To increase their support and build their own brands, nonprofits should look for ways to attract the support of key influencers. Endorsements from celebrities and other thought leaders can help raise awareness about an NFP’s cause, encourage greater giving as well as help with the recruiting of top talent to become members of staff and volunteers.

Short Lived Content

Snapchat popularised this concept, but an increasing number of social media channels are making it easier for users to create specialised ad campaigns and other content that will disappear rapidly. Even though the content is only visible for less than 24 hours, it helps to generate a sense of urgency in viewers and encourages them to take action. Both for-profit and nonprofits are expected to take advantage of this new type of content that is also known as ephemeral, or disappearing, content.

The Rise of the Bots

Chatbots have been around for years, and got their start on message boards and online forums during the Internet’s infancy. Their incorrect use of syntax and language, however, made them rather obvious, and easy to avoid. The technology has progressed to the point, however, that it’s become increasingly difficult to tell a chatbot apart from an actual human. It may be worth investing in a chatbot on Facebook and other social media platforms to help drive engagement during fundraising campaigns and other online events.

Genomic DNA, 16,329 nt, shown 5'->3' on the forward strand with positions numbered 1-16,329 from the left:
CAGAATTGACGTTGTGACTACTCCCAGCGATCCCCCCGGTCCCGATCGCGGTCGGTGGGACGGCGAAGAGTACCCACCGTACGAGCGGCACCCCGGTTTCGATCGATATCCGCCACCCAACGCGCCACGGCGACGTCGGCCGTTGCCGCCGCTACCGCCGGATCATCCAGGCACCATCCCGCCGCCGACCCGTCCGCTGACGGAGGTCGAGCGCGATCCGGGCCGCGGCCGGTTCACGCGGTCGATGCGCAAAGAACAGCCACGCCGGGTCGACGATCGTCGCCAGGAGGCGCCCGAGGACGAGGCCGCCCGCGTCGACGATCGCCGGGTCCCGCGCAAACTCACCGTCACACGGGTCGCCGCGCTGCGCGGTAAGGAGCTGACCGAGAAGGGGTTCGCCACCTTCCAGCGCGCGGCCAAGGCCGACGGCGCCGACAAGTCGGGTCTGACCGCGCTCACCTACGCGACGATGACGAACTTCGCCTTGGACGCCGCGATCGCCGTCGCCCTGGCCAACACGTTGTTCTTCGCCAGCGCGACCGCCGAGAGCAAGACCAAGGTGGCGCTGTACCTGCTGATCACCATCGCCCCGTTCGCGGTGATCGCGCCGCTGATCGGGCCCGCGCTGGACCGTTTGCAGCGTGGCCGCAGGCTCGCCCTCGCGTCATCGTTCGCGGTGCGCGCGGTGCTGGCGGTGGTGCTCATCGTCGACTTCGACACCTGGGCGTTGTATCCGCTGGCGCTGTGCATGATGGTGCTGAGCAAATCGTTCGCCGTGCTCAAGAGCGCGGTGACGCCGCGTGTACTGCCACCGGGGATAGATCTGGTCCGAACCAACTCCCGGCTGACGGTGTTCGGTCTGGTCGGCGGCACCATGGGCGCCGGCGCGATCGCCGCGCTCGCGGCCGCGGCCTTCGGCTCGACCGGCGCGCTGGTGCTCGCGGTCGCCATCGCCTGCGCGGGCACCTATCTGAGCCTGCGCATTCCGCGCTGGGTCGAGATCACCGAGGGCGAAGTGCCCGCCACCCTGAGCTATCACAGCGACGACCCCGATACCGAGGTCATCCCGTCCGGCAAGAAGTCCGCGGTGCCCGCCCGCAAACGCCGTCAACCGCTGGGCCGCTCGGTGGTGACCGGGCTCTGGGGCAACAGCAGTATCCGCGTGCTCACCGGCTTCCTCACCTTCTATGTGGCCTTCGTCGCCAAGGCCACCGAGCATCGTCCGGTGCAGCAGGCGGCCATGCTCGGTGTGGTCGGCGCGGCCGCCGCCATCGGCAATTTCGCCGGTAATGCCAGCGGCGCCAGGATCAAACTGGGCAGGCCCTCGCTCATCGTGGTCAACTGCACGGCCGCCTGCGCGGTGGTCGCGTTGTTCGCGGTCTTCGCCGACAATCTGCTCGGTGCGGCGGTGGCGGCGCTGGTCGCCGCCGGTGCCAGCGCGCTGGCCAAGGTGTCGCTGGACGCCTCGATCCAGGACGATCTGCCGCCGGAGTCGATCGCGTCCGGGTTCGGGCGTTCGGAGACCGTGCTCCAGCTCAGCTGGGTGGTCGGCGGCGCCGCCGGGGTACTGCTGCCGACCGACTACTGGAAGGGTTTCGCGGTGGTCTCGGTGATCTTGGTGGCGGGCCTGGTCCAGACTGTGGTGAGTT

Technology is continually changing and evolving. Staying current on the latest trends will help your nonprofit stay ahead of the curve and build your brand’s reputation and strength.

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A successful fundraising drive can mean the difference between being able to finance service projects that benefit the community and advance the mission forward, and, losing the ability to make an impact for your cause. A growing number of nonprofits now receive a substantial amount of their donations online, but, the results of these campaigns can be hit or miss.

Often individuals that are interested in your nonprofit’s work can easily be distracted as they navigate between pages. This is especially true if they are following a link in a social media post to reach your site and donate.

The more clicks that your supporters need to make before they donate makes it all too easy to get sidetracked and click away. No matter how urgent and emotional your call to action may be, it’s just too easy for followers to surf on to something else instead of following through and making a donation.

A Better Fundraising Toolkit

Now, Facebook is offering nonprofits a way to improve their ability to fundraise directly on their site: Facebook Fundraising Tools. In the past, supporters that connect with you on Facebook would need to see and read your post, and click on the correct link, assuming you included one, to reach your site and learn how to donate.

Prominent Donation Buttons Prompt Supporters to Take Action

With these new tools, you can collect donations directly from your Facebook page, and, within your posts. In addition to being able to add a donate button to your page and posts, you can also add one to your live video, and, the ads that you place on Facebook. This allows you to more directly control where supporters go when they click, directing them to the specific web address that you designate.

Tools Allow Supporters to Make Fundraising Personal